Top UK Court Blocks Gazprom Unit's Russian UniCredit Claim

    Britain's highest court upheld an injunction on Tuesday barring a Gazprom subsidiary from pursuing a €450 million ($480 million) claim against UniCredit Bank AG in Russia after the German lender withheld financing for the construction of gas processing plants because of sanctions.

  • April 22, 2024

    Finance Biz. Sues Ex-Contractor For £1.6M Over Stolen Clients

    A finance company has accused a self-employed adviser of breaching obligations after exiting the company and taking more than a hundred customers worth £1.6 million ($1.9 million) of future income with her to a competitor. 

  • April 22, 2024

    Pfizer, Moderna Set To Tee Off Over COVID-19 Vaccine Patents

    A London court is poised to consider Tuesday whether Pfizer infringed patents that Moderna initially pledged to not enforce, marking the first time a court has weighed in on the topic.

  • April 22, 2024

    Trader Behind £1.4B Tax Fraud Thought Trades Were Valid

    A British trader accused of being the mastermind of a fraudulent trading scheme that cost Denmark's tax authority £1.4 billion ($1.7 billion) genuinely believed that the trades worked, his lawyer told a London court on Monday.

  • April 22, 2024

    Med Tech Founder Denies Deceiving Investors For $20M Sale

    The co-founder of a medical technology business has denied concealing his financial interest in a $20 million deal to purchase shares in his company, claiming he was never told it was important to reveal the seller's identity to the investment company.

  • April 22, 2024

    Abbott Says Rival Can Make Diabetes Tech Without TM Shape

    An Abbott Laboratories unit is defending a 3D trademark it owns over its continuous glucose monitoring devices, arguing that it is the only company offering a device in that distinctive circular shape despite Sinocare Inc. and other rivals' arguments to the contrary.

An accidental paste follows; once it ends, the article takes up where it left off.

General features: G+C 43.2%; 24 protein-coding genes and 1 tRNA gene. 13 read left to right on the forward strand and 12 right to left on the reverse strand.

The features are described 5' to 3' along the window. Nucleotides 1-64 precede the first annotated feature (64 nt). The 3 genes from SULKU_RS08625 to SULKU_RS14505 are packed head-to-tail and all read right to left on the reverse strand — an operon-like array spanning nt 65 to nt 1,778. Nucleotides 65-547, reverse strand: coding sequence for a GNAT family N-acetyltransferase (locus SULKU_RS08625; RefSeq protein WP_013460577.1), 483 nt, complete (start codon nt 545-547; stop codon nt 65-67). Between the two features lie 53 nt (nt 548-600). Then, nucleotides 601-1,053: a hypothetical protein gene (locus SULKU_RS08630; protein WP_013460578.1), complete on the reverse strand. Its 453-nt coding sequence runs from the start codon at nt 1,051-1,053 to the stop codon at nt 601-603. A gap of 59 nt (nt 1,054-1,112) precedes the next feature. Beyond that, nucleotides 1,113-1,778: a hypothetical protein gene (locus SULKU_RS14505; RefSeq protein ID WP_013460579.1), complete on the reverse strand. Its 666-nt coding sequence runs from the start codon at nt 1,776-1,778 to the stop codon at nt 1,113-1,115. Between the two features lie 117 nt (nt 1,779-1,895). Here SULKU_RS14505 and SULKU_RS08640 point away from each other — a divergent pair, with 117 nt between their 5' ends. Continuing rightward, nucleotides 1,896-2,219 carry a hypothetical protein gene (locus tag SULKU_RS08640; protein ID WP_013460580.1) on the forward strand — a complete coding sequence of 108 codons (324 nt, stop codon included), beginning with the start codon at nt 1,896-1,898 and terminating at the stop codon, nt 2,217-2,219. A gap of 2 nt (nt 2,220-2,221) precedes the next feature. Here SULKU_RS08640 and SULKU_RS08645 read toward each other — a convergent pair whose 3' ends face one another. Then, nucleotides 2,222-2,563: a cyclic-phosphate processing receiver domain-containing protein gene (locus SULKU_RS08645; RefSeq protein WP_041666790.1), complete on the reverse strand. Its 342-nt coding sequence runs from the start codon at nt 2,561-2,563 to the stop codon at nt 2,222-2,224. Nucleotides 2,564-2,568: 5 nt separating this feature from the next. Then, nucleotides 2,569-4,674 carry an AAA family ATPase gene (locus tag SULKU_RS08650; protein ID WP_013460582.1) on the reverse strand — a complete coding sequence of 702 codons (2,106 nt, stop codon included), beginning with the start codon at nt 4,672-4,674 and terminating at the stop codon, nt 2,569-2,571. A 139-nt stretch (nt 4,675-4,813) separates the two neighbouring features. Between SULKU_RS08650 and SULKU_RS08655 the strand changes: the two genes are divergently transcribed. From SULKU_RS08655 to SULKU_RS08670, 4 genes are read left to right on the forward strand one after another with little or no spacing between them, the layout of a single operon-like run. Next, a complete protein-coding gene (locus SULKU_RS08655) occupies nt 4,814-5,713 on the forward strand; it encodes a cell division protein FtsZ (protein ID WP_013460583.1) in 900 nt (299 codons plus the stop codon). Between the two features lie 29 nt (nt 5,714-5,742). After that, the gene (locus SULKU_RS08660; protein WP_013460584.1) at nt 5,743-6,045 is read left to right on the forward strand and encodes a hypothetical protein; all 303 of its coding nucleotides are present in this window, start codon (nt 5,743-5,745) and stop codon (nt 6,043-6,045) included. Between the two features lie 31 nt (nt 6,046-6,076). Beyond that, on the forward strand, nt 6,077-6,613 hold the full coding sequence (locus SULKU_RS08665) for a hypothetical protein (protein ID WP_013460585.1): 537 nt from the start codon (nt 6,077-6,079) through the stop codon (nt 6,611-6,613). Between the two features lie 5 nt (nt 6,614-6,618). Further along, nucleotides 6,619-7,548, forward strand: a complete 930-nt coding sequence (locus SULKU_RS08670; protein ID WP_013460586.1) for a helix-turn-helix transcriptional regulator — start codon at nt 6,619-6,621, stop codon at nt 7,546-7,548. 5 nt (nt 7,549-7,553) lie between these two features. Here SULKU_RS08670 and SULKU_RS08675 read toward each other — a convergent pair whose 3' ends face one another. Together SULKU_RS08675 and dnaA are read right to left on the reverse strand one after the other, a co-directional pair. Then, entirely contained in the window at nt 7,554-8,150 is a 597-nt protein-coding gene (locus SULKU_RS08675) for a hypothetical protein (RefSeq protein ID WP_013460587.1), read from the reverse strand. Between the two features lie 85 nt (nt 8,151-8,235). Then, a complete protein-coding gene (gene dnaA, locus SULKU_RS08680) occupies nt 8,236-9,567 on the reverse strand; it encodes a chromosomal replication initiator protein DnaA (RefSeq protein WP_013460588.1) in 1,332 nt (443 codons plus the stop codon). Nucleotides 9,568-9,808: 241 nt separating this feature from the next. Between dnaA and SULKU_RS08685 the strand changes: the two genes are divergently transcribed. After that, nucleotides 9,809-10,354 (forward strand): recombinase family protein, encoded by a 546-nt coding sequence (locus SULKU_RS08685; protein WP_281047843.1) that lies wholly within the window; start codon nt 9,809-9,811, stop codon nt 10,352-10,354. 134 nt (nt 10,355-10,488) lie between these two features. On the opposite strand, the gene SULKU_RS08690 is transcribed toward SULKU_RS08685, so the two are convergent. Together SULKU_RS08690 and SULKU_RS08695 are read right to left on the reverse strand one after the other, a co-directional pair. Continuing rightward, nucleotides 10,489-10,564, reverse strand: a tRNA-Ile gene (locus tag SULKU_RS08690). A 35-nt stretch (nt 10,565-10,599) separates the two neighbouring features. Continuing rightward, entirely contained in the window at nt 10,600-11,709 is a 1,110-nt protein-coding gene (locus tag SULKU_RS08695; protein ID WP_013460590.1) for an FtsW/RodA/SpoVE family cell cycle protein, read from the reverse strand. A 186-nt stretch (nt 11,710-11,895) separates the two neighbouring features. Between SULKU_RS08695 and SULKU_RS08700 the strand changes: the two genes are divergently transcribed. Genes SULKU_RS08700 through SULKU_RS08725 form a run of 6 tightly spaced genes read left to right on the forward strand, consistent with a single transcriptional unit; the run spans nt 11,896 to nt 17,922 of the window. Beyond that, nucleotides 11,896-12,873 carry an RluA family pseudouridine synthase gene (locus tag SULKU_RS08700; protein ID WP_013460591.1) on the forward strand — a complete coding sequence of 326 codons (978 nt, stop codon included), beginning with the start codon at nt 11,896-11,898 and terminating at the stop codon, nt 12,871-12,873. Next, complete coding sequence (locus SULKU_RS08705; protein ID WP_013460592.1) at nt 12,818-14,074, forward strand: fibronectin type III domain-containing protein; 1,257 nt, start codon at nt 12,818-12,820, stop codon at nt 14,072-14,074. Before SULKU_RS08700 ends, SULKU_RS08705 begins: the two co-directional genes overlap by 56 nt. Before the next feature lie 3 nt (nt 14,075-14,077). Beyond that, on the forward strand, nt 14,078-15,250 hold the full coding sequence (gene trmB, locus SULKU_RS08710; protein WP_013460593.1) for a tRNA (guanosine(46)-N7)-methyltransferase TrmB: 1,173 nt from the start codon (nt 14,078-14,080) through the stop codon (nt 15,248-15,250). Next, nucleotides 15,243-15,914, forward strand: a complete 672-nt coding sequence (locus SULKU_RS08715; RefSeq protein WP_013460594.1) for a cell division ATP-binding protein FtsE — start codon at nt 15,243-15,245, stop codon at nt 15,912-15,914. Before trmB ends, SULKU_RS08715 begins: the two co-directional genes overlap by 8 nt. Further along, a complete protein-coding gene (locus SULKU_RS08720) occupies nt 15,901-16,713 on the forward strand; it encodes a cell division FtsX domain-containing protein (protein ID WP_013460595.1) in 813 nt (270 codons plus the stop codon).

• April 22, 2024

    Commerzbank Did Not Pay Analyst Less Due To His Gender

    Commerzbank did not pay an axed compliance analyst a lower salary than his female colleagues based on his sex, a London tribunal has held, ruling that the bank based its pay offers on salary expectations among other benchmarking factors.

  • April 22, 2024

    Ex-Axiom Ince Chief Faces Bankruptcy Petition

    The former head of collapsed Axiom Ince Ltd. is facing a bankruptcy petition after being accused of misappropriating almost £65 million ($80.3 million) to fund the acquisition of Ince Group PLC and property purchases.

  • April 22, 2024

    Seafarer Can't Sue Global Shipping Business In The UK

    A subsidiary of Swedish shipping company Stena AB has convinced an appellate judge that an employment tribunal must reconsider whether one of its former seafarers can sue the company in the U.K.

  • April 29, 2024

    New Norton Rose UK Antitrust Chief Eyes Fresh Opportunities

    Norton Rose Fulbright has promoted one of its partners to become its new head of antitrust and competition in London, with the new chief saying Monday she saw "new opportunities" for the group to build after her predecessor left for Cooley LLP.

Expert Analysis

  • A Case For The Green Investment Regime Under The ECT

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    The EU and U.K.'s potential plans to exit the Energy Charter Treaty, which has been criticized as protecting fossil fuel investments to the detriment of energy transition, ignore the significant strides taken to modernize the treaty and its ability to promote investment in cleaner energy forms, say Amy Frey and Simon Maynard at King & Spalding.

  • How Employers Can Support Neurodiversity In The Workplace

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    A recent run of cases emphasize employers' duties to make reasonable adjustments for neurodiverse employees under the Equalities Act, illustrating the importance of investing in staff education and listening to neurodivergent workers to improve recruitment, retention and productivity in the workplace, say Anna Henderson and Tim Leaver at Herbert Smith.

  • What's In The Plan To Boost Germany's Commercial Litigation

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    Lawyers at Cleary discuss Germany's recent draft bill, which establishes commercial courts and introduces English as a court language in civil proceedings, and analyze whether it accomplishes the country's goal of becoming a more attractive venue for commercial litigation.

  • What To Consider When Making Brand Sustainability Claims

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    A recent KMPG report shows that while consumers are actively seeking out sustainable products, most will also avoid brands caught misleading customers about their sustainable credentials, meaning companies must walk a fine line between promoting and exaggerating sustainability claims, says Iona Silverman at Freeths.